Tuesday, June 12, 2012

Creature Feature: Chinese Giant Salamander.

All too often, endangered animals are glamorized. I've ranted about how the less-impressive endangered species get so little press before. Sometimes, however, this favoritism is wholly unjustified.

Hello, Chinese giant salamander (Andrias davidianus)! Hello, amphibian that's on the critical list! Hello, highly endangered animal that never seems to get any press outside of Year of the Frog!

There's a lot that you probably gathered from this thing's name already. It's a salamander, it's giant, and it's from the rocky streams and lakes in China. Its only living relatives are the Japanese giant salamander and the hellbender. It's so big that frogs and fish are on the menu as well as insects.

How big is big? A little over a meter. A yard and eight inches. You get the idea: this salamander is about the same length and weight as a medium-sized dog, if not a little longer. There are even reports of them once achieving lengths of 6 feet - roughly 2 meters. That's a lot of salamander. Hell, that's a record for amphibians.

Size is not the only thing unique about this river monster. Chinese giant salamanders are also among the few salamanders that make noise. They can whine, hiss, and bark; they may even sound like human babies to some Chinese people. They also have special sensory nodes that run from head to tail in compensation for awful eyesight. Neat.

The Chinese giant salamander is among the most underrated endangered species in the world. This particular point relates to something called the EDGE (Evolutionarily Distinct and Globally Endangered)  list. To get on this list, a species has to be more or less unique in every way - particularly from an evolutionary viewpoint, meaning that there are very few extant relatives to the species in question. It also has to be critically endangered to make it into the top ten.  This salamander is literally right beneath the Yangtze river dolphin (which recently went extinct as we know it) in that regard, holding the #2 position on the entire "world's most evolutionarily distinct and endangered animals" list. Read: Not the panda or any other cute mammal, but a giant salamander is among the most threatened, unique animals in the entire world. The panda is way farther down the list.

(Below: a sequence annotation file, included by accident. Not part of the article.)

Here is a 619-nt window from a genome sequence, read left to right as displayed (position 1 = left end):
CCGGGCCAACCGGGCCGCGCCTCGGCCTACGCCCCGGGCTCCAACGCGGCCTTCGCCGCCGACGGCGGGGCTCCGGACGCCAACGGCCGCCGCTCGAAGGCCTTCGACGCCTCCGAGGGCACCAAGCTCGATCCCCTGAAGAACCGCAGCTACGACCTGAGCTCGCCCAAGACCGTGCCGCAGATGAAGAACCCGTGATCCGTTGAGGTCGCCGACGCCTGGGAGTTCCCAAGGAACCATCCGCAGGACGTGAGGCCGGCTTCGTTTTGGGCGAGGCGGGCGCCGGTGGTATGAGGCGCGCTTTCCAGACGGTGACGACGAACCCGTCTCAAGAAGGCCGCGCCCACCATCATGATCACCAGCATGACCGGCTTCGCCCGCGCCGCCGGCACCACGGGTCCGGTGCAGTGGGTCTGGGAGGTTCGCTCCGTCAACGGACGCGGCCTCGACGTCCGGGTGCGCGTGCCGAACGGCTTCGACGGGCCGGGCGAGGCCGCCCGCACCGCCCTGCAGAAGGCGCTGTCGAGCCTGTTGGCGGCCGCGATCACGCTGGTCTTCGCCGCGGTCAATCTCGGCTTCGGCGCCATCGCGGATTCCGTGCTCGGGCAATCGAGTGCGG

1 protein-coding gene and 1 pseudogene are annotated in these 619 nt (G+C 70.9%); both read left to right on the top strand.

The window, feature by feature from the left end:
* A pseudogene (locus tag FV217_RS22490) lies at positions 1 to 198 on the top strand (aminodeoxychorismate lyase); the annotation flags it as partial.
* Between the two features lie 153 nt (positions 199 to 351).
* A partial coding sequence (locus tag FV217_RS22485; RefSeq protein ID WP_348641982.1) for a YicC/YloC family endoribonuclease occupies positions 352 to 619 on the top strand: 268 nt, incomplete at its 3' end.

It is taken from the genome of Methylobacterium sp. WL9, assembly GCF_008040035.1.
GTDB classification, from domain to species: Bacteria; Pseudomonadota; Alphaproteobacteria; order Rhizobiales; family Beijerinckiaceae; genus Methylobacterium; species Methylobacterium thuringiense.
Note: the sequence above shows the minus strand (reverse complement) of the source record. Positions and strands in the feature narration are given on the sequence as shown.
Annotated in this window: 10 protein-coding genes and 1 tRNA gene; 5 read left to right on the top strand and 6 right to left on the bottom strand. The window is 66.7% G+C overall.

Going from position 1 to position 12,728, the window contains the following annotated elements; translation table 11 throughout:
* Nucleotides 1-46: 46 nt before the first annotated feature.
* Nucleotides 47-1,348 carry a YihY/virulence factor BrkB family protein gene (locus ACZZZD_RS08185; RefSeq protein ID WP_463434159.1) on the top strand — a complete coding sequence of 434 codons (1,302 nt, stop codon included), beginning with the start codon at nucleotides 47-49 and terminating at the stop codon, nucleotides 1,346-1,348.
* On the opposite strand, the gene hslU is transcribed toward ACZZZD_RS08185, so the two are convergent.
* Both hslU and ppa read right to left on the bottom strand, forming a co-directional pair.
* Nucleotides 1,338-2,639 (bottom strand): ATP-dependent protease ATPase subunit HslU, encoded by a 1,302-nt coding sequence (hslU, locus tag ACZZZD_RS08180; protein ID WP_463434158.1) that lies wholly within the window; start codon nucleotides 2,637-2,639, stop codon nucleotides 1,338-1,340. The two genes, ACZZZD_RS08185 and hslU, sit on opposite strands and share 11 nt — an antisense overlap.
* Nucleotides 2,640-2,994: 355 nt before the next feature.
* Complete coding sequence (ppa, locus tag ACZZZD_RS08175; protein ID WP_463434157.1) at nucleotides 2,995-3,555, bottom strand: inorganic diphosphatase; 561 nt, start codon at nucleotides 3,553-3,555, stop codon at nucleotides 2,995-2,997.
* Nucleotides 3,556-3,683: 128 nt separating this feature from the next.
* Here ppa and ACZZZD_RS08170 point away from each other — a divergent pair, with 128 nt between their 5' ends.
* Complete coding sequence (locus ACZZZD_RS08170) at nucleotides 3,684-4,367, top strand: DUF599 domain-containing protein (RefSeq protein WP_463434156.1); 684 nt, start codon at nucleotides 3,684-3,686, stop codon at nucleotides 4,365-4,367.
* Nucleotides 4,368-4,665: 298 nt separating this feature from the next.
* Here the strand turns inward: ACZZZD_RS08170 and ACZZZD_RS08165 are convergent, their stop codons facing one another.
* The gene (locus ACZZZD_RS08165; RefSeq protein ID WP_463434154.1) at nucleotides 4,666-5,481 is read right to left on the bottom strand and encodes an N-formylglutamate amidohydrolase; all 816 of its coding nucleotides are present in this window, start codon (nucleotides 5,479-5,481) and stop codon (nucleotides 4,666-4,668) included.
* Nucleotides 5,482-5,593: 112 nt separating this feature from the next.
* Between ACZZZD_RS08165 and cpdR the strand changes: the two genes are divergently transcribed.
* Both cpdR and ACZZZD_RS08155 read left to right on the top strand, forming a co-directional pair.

Aside from being an amphibian and therefore more susceptible to environmental changes by default, the Chinese giant salamander has a few other things making it go from just plain "endangered" to "critically endangered." China isn't just polluted - it's the most polluted nation in the world and, as evidenced by the extinction of the Yangtze river dolphin, has the most toxic waters as well. Oh, and this salamander's from China, meaning that it's also on the menu.  (When cobras and tigers aren't prominent threats, nothing is spared.) The Chinese giant salamander is one of those awesomely unique animals that has so many strikes against it that we're amazed it isn't extinct already.

Honestly? I'm sure someone, somewhere, could find a way to market the giant salamander. Salamanders tend to have natural, dopey "derp" looks on their faces that could be shilled for cute points. Last time we tried using a mammal to  encourage conservation of these waterways - a dolphin, no less - it failed. Time to milk the amphibian - so long as doing so doesn't cause more damage, of course.

1 comment:

  1. That's so sad!

    Where did you get all your information? My advertising class is doing a project on awareness for an endangered species, and I'm planning to do my project on the Chinese Giant Salamander.

    I found your blog in looking up information about it, so if you know some good resources, I'd love to hear about them!